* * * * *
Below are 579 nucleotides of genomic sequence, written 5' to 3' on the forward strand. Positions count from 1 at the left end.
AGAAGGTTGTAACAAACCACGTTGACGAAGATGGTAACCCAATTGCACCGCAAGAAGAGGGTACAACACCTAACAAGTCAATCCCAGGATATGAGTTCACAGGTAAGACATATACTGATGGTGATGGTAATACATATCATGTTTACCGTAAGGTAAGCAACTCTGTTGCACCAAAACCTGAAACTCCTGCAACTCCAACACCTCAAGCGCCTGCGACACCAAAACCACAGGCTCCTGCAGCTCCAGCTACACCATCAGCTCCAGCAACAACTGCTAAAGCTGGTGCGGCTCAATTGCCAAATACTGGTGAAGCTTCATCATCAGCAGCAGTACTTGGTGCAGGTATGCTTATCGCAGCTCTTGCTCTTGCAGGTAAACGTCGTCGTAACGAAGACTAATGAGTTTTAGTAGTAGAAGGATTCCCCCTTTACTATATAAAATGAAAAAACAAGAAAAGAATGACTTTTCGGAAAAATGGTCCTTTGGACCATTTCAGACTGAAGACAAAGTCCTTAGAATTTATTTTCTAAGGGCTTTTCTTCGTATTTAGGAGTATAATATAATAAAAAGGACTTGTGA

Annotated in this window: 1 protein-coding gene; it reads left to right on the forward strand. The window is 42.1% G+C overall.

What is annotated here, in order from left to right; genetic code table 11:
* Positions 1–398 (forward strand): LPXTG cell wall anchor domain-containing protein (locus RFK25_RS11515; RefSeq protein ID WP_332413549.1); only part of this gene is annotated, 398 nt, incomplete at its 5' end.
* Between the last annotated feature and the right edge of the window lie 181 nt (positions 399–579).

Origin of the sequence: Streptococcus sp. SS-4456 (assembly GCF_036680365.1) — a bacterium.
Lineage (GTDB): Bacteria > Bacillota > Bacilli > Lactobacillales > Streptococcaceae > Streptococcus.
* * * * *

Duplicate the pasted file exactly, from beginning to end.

Below are 579 nucleotides of genomic sequence, written 5' to 3' on the forward strand. Positions count from 1 at the left end.
AGAAGGTTGTAACAAACCACGTTGACGAAGATGGTAACCCAATTGCACCGCAAGAAGAGGGTACAACACCTAACAAGTCAATCCCAGGATATGAGTTCACAGGTAAGACATATACTGATGGTGATGGTAATACATATCATGTTTACCGTAAGGTAAGCAACTCTGTTGCACCAAAACCTGAAACTCCTGCAACTCCAACACCTCAAGCGCCTGCGACACCAAAACCACAGGCTCCTGCAGCTCCAGCTACACCATCAGCTCCAGCAACAACTGCTAAAGCTGGTGCGGCTCAATTGCCAAATACTGGTGAAGCTTCATCATCAGCAGCAGTACTTGGTGCAGGTATGCTTATCGCAGCTCTTGCTCTTGCAGGTAAACGTCGTCGTAACGAAGACTAATGAGTTTTAGTAGTAGAAGGATTCCCCCTTTACTATATAAAATGAAAAAACAAGAAAAGAATGACTTTTCGGAAAAATGGTCCTTTGGACCATTTCAGACTGAAGACAAAGTCCTTAGAATTTATTTTCTAAGGGCTTTTCTTCGTATTTAGGAGTATAATATAATAAAAAGGACTTGTGA

Annotated in this window: 1 protein-coding gene; it reads left to right on the forward strand. The window is 42.1% G+C overall.

What is annotated here, in order from left to right; genetic code table 11:
* Positions 1–398 (forward strand): LPXTG cell wall anchor domain-containing protein (locus RFK25_RS11515; RefSeq protein ID WP_332413549.1); only part of this gene is annotated, 398 nt, incomplete at its 5' end.
* Between the last annotated feature and the right edge of the window lie 181 nt (positions 399–579).

Origin of the sequence: Streptococcus sp. SS-4456 (assembly GCF_036680365.1) — a bacterium.
Lineage (GTDB): Bacteria > Bacillota > Bacilli > Lactobacillales > Streptococcaceae > Streptococcus.